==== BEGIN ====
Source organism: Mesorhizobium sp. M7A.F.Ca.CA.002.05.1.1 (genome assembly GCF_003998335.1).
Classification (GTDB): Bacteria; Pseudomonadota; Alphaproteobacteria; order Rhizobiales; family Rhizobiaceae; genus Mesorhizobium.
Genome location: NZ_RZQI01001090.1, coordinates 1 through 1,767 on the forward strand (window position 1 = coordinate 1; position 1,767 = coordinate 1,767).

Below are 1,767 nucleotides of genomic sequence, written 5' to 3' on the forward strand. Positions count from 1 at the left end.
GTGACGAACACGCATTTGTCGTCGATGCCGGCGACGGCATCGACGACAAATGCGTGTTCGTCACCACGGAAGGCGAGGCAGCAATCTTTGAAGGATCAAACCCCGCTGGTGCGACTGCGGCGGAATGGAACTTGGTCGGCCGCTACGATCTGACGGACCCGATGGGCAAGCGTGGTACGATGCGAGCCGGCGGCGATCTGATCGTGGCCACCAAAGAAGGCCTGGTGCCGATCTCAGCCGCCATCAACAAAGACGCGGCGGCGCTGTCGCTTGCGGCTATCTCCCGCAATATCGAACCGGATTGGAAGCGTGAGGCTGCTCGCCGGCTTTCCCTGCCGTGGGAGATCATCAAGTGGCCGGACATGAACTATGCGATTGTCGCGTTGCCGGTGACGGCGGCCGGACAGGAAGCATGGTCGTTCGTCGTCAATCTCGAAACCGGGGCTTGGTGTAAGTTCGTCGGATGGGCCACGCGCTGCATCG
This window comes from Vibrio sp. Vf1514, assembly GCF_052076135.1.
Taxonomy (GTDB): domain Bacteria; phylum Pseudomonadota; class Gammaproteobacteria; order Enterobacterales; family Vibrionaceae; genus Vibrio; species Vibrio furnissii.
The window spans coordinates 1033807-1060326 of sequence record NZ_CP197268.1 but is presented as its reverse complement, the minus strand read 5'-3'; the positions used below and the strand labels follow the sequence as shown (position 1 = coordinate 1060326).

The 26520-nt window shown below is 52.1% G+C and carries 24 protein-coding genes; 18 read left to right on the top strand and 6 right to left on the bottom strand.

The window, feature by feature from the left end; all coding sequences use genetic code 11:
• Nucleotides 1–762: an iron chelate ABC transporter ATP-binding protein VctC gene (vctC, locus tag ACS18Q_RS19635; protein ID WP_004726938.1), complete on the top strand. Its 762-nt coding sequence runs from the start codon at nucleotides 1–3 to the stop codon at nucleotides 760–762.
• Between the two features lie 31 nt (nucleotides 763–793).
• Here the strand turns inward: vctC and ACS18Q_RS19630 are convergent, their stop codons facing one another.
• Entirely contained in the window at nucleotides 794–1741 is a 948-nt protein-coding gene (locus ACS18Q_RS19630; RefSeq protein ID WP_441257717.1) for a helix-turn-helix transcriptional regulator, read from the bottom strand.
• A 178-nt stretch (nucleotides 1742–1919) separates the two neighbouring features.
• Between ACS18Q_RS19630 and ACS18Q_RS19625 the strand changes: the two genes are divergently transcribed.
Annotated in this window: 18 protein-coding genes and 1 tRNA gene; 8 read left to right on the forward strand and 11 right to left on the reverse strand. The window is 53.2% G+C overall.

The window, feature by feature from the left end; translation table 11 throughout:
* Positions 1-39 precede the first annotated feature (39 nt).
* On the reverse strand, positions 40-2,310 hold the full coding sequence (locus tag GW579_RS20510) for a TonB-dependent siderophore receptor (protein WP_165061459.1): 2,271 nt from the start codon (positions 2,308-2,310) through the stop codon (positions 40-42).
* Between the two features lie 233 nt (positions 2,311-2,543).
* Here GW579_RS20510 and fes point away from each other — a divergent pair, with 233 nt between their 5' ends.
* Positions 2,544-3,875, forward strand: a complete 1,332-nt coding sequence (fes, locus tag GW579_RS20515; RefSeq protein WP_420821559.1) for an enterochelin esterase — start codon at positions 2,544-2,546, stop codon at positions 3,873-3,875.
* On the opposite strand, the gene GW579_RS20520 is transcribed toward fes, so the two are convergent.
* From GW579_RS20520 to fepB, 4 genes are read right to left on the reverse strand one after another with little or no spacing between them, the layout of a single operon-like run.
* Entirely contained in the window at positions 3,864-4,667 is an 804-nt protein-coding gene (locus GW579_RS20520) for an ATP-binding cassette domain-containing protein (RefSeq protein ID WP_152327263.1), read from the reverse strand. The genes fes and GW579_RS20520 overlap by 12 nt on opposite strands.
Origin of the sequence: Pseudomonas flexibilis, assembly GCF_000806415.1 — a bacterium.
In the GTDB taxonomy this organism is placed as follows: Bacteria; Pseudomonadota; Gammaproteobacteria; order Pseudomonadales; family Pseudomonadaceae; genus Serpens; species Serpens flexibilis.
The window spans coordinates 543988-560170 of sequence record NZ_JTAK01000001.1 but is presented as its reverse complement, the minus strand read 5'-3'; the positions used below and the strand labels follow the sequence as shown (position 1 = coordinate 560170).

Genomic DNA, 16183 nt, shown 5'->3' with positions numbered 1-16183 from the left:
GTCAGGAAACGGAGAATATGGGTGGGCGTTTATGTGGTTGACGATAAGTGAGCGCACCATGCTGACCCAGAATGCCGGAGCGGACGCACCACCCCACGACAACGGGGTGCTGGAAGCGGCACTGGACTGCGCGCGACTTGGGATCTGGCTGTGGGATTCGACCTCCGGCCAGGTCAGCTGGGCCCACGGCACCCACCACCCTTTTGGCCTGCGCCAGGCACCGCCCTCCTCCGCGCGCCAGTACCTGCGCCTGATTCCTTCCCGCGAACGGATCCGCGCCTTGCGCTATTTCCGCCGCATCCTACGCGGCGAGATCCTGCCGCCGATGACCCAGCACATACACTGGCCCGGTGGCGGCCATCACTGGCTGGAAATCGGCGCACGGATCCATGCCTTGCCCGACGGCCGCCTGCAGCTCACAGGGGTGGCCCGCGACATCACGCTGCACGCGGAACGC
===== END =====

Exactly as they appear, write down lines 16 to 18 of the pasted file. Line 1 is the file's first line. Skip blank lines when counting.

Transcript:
• Between ACS18Q_RS19630 and ACS18Q_RS19625 the strand changes: the two genes are divergently transcribed.
Annotated in this window: 18 protein-coding genes and 1 tRNA gene; 8 read left to right on the forward strand and 11 right to left on the reverse strand. The window is 53.2% G+C overall.

The window, feature by feature from the left end; translation table 11 throughout: